Fiat Doblò van review

By: Matt Wood

With the addition of the Doblò, a colourful little Italian offering, Fiat has rounded out its van range.

Fiat Doblò van review
The cheeky Fiat Doblò.


The diminutive Fiat Doblò rounds out the bottom of the Fiat Chrysler van range under the medium Scudo and large Ducato and, colour aside, I reckon it’s not a bad looking little vehicle as far as light commercials go. Especially as competitors in the segment range from the bland to the downright ugly.


The four model range comes in two sizes and is equipped with power trains to suit most tastes.

The short wheelbase Cargo model that sits at the bottom of the front driving Doblò range, is equipped with a 1.4-litre 70kW/127Nm petrol engine backed by a 5-speed manual gearbox.

Stepping up the short wheelbase range gets you a 1.6-litre 70kW/127Nm Multijet turbo diesel backed with a 6-speed manual, or you can go for the quaintly named ‘robotised’ 5-speed automated tranny.

It should be pointed out the auto is a selfshifting manual not a torque converter auto.

Most European van manufacturers struggle to offer a torque converter auto across their ranges as there’s just very little demand for them in their home markets.

I haven’t had the chance to try out the Fiat robot ‘box but as a general rule I do find them to be a compromise in performance. But for what it’s worth the auto option also gets fuel saving start/stop technology.

The flagship of the Doblò range is the long wheelbase Maxi model that gets its motorvation from a 2-litre diesel that ups power output to 99kW and 320Nm.

These are pretty good figures for a little delivery jigger in this market segment.

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My top-of-the tree manual Fiat Doblò Maxi purred into life smoothly, a characteristic shared by all Multijet engines in the Fiat Professional family. I slotted it into gear and rolled out of the car park.

Straight up it is clear the Doblò does boogie along quite nicely and the 6-speed ‘box is a delight to stir, with a smooth slick shift.

But, while the little panel van has an impressive amount of mumbo for what it is, it struggles to get that power and torque to the pavement in a civilised fashion. Anything above a gentle shove brings out torque steer in abundance.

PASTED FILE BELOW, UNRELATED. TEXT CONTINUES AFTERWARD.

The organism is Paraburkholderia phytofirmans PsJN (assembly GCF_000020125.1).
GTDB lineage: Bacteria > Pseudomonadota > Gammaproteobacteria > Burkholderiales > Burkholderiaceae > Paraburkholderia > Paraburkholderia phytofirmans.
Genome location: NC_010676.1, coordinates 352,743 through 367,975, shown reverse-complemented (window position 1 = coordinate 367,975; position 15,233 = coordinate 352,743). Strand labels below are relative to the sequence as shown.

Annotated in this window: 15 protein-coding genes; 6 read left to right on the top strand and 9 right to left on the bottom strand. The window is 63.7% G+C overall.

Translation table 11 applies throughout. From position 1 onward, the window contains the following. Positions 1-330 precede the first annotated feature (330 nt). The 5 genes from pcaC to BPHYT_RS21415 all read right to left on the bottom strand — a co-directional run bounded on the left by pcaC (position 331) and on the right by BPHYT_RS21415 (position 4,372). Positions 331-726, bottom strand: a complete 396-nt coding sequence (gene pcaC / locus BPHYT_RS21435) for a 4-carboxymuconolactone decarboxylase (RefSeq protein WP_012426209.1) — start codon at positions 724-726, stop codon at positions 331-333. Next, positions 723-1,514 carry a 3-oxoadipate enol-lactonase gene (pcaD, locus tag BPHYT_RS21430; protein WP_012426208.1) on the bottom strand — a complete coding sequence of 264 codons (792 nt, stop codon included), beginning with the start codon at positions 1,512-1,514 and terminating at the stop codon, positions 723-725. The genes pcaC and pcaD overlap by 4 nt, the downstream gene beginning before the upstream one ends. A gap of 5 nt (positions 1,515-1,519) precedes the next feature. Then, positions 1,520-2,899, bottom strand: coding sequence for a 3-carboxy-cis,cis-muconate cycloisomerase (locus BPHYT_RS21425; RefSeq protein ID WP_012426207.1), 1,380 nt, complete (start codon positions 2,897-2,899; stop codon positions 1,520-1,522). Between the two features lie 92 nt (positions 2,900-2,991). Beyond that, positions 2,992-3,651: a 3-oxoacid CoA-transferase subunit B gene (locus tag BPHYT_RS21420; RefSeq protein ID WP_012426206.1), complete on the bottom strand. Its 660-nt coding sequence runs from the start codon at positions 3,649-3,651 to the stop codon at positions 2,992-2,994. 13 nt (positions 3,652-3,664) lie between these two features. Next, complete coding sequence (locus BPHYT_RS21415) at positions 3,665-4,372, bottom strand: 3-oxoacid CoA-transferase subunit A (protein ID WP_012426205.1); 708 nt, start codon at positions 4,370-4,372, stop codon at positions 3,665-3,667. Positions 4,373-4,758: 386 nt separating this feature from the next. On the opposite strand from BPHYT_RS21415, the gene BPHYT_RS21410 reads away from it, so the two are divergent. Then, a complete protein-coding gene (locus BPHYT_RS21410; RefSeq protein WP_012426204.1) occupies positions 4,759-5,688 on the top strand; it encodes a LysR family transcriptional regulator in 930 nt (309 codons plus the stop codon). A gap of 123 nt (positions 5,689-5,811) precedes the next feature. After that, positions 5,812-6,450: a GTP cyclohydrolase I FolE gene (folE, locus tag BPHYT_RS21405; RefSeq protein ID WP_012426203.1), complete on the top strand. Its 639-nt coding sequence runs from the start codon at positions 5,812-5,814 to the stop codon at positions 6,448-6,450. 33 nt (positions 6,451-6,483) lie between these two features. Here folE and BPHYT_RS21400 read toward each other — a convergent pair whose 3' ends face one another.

Sure it’s a commercial vehicle not a sports car but the front end doesn’t feel sorted at all.

Admittedly some of Australian speed limits are a bit archaic in some areas but rarely did the highlighted speeds on the speedo face correspond with posted speed limits. The 50, 90 and 130km/h marks were highlighted whereas 100km/h was just a little white line on the speedo face.

Not a deal breaker, but it does keep you on your toes in speed camera happy Victoria until you get used to it.

Like any loadlugging vehicle, it certainly rode better with a bit of weight on board but acceleration still had the drive train tugging on the steering wheel.

It really needs some sort of torque vectoring as a part of its electronic stability program (ESP).

Urban streets and arterial highways are this van’s natural habitat and the Fiat takes all these in its stride. Once you acclimatise to the skittish power delivery it’s actually quite a zippy little vehicle to push through the mechanised rat race of city traffic.

Country roads however, aren’t the Fiat Doblò’s forte. Again the front end becomes unsettled on patched blacktop and it doesn’t like a cambered road surface. Throw in some loose stones on the road and it scrabbles like a kitten on a tiled floor.

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The short wheelbase Fiat Doblò Cargo models have a load area of 3.4 cubic-metres and can tackle a payload of 750kg.

The Maxi model's load volume goes up to 4.2 cubic-metres and it can handle a 1-tonne payload, again very good vital statistics.

The load area of our Maxi is accessed through sliding doors either side and barn doors at the rear which makes filling the 4.2 cubic-metres of space an easy task. Just in case you’re wondering, 4.2 cubic-metres is enough room to fit five fully inflated rubber dinghies. Just how I found this piece of vital information out is a long story but suffice to say it involved teenagers, a dare and a fast flowing river on a hot day.

From a practical point of view forklift access is easy and there’s room for an Aussie sized pallet between the wheel arches and curb side loading/unloading access won’t be an issue either.

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Cab and extras

All diesel models are equipped with parking sensors, cruise control and body coloured mirrors and bumpers.

Sixteen-inch (40.6cm) alloy wheels are an option across the model, which also sets off the spunky look of the Doblò.

The key fob of the Fiat Doblò also deserves an honourable mention.

For a start, its bright yellow so it’s hard to lose and it’s covered in lots of little black stencilled tool shapes. It doesn’t really make any difference to the operation of the Fiat but it is a nice little nod at the Doblò’s working aspirations.

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Visually the Fiat Doblò is a welcome addition to the Australian market with a bit of cheeky design flair. Having the option of a 1 tonne payload, generous load space and the power to back it up also makes the spunky little van an attractive option.

The lack of driving finesse is a bit of a letdown however; the Doblò dictates the rules of engagement rather than the other way round. An obvious addition to the Doblò range would be a crew or passenger version to capitalise on dual purpose buyers, though Fiat Chrysler Australia reckon this isn’t on the cards anytime soon.



Make/model: Fiat Doblò Maxi

Engine: 2-litre Multijet turbo diesel

Power: 99kW/320Nm

Drive: Front

Transmission: 6-speed manual

Payload: 1,000kg

GVM: 2,435kg

Load volume: 4.2 cubic-metres


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